Sept. 5 (Bloomberg) -- At last week’s conference of central bankers in Jackson Hole, Wyoming, the main topic of conversation was off the program.
In the margins of the meeting, many of the bankers talked about the threat to their independence posed by meddling politicians. Nobody presented a paper on the subject, because it’s a tough one for the professionals to air in public.
I understand the reticence. Whether or how to impose democratic accountability on central banking has become the most important question in political economy, not just in the U.S. but also in Europe and around the world. Unfortunately, the answer that’s emerging is unfit for public consumption. We can have proper checks and balances or good central banking, it seems, but not both.
The idea that central banking could be kept above politics was never really plausible, but for a long time central bankers could get away with pretending otherwise.
An independent central bank can promise to keep inflation low more credibly than a bank directed by a finance ministry -- i.e., by politicians tempted to pump up the economy for short-run electoral purposes. The credibility of the promise shifts expectations in the economy, which makes the promise easier to keep. That’s the case for independence. Crucially, you could also argue (as long as you didn’t stop to think about it) that merely keeping inflation low could be done without straying into contested political terrain.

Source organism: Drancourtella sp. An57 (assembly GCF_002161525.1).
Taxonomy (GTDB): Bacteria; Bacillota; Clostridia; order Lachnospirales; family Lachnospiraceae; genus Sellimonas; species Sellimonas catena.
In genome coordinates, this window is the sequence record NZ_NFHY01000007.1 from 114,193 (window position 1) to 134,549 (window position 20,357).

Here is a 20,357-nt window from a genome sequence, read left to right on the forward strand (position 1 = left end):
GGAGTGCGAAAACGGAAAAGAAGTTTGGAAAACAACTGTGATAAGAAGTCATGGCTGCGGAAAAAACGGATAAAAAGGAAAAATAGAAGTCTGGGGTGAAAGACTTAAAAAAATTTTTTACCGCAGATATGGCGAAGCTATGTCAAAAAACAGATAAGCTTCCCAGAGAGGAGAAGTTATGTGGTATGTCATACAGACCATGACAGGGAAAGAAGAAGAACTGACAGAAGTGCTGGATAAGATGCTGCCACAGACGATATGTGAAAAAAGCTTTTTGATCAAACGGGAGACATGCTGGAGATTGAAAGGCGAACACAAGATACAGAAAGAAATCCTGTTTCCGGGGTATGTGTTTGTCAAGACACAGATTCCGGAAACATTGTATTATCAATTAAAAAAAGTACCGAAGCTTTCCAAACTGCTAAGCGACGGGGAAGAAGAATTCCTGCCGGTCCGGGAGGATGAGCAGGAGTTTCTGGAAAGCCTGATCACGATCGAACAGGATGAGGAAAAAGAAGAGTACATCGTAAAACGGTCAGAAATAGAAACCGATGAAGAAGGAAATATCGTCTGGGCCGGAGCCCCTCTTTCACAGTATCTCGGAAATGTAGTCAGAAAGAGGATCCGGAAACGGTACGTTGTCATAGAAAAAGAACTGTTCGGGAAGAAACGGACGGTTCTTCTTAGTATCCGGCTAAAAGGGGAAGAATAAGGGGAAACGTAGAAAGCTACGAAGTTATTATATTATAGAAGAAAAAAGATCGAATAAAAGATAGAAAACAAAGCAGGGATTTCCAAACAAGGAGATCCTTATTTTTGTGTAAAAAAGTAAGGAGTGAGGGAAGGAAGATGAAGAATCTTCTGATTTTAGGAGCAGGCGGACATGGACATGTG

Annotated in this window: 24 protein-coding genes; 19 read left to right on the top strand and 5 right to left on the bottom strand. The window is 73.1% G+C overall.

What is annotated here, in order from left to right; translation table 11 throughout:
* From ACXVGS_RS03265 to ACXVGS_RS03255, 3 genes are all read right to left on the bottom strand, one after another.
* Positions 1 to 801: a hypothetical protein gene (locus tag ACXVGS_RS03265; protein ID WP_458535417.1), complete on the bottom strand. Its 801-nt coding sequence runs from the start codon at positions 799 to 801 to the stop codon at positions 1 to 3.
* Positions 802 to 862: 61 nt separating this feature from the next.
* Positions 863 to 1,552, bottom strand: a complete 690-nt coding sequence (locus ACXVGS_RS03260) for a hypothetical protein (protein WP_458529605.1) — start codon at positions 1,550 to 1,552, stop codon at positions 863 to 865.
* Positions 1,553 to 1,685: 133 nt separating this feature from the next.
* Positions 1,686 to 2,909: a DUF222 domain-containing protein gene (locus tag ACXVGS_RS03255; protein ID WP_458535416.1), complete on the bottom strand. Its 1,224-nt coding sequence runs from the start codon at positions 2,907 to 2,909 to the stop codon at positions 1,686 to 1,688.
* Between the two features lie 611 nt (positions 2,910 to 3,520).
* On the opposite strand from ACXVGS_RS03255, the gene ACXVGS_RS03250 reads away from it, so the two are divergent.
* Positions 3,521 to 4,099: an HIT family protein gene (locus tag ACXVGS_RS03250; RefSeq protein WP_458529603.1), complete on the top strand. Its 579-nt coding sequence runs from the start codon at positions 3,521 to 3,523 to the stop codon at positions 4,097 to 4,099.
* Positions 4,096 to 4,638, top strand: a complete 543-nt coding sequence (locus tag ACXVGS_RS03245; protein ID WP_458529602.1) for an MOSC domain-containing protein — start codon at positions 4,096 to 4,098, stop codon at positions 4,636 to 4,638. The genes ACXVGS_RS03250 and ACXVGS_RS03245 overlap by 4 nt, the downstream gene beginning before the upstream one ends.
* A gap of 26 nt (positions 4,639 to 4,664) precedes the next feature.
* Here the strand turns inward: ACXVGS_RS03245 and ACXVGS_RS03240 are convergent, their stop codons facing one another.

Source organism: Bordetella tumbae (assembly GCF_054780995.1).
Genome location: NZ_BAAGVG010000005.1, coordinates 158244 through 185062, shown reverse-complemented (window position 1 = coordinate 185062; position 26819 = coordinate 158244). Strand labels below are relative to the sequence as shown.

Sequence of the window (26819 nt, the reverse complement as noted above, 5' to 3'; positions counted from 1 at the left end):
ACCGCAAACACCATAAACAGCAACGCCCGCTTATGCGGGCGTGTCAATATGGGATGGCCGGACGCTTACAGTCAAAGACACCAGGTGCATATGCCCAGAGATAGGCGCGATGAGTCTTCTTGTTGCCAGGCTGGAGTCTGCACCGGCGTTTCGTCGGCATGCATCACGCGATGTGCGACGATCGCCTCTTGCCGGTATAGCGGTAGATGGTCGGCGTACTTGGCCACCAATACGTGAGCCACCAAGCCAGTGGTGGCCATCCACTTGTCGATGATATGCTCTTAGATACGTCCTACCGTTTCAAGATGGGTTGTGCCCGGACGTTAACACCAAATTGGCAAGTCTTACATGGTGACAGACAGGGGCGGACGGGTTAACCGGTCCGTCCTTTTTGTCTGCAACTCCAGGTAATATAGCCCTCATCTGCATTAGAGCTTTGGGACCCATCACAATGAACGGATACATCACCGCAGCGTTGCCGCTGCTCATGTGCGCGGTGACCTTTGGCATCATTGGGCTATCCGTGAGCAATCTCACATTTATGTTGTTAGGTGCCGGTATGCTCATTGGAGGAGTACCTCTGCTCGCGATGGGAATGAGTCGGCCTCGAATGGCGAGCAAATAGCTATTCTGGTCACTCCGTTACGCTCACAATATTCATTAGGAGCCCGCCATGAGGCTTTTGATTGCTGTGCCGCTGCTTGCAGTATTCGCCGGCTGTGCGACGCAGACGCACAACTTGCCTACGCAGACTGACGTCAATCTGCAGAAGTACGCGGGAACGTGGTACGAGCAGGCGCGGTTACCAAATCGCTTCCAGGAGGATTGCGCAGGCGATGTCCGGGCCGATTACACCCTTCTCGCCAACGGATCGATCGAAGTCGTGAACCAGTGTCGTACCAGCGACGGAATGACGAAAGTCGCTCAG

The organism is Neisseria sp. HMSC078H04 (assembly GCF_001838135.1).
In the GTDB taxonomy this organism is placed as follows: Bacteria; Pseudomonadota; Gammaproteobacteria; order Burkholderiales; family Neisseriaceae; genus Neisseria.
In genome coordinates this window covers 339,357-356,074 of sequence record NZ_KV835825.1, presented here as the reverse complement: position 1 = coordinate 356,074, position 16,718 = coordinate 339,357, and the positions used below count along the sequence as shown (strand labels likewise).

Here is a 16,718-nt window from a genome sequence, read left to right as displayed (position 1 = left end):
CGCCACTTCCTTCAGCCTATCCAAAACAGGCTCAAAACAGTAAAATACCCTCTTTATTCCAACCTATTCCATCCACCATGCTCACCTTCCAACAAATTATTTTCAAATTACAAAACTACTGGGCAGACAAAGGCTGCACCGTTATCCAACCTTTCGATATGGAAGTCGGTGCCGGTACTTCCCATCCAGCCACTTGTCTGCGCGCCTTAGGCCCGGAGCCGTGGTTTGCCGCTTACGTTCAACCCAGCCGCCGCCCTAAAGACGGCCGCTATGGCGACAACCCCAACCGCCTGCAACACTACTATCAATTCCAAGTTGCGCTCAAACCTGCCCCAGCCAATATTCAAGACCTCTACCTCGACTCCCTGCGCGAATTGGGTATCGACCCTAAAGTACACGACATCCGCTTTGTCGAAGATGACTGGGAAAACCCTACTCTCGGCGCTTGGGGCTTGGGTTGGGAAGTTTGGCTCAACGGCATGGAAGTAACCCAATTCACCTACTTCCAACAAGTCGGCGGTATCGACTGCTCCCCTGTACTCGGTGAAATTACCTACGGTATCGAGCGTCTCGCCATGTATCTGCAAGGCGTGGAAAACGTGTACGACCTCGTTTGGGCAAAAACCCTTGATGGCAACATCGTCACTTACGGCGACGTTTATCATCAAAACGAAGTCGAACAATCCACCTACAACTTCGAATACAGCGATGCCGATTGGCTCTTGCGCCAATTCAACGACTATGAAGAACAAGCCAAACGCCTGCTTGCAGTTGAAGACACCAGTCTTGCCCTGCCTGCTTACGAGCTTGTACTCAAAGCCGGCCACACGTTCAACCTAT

That was always a dubious proposition. Even a narrow-purpose central bank -- one with a simple anti-inflation mandate -- must decide how hard to lean against a boom and how urgently to fight a recession. In other words, it has to weigh control of inflation against stability in jobs and the real economy, and that question is unavoidably political.
This trade-off was a matter of great controversy during the early 1980s when Paul Volcker, the Fed chairman, drew praise and blame for inflicting a recession on the U.S. economy to get inflation down. For the next 25 years, the question was mostly set aside. That changed when the recession forced central banks to innovate. Suddenly, the issue of independence is the elephant in the room.
First, the traditional tools of monetary policy stopped working. Once the Federal Reserve, the Bank of England, the European Central Bank and others had cut short-term interest rates to zero, they had to deliver further monetary stimulus in unorthodox ways -- for instance, by expanding their balance sheets through quantitative easing. This takes risk onto the public sector’s books and, depending on what kind of assets the banks buy, channels support to particular economic sectors. It’s at least as much a fiscal as a monetary operation.
Second, as John Cochrane of the University of Chicago pointed out recently, the Fed (like many other central banks) has been given new regulatory powers. Regulation is not a value-free process that can be left to disinterested technocrats -- least of all if it’s used to advance goals such as more lending to small businesses or easier refinancing for distressed mortgage borrowers. Wider regulatory powers are another move deeper into political territory.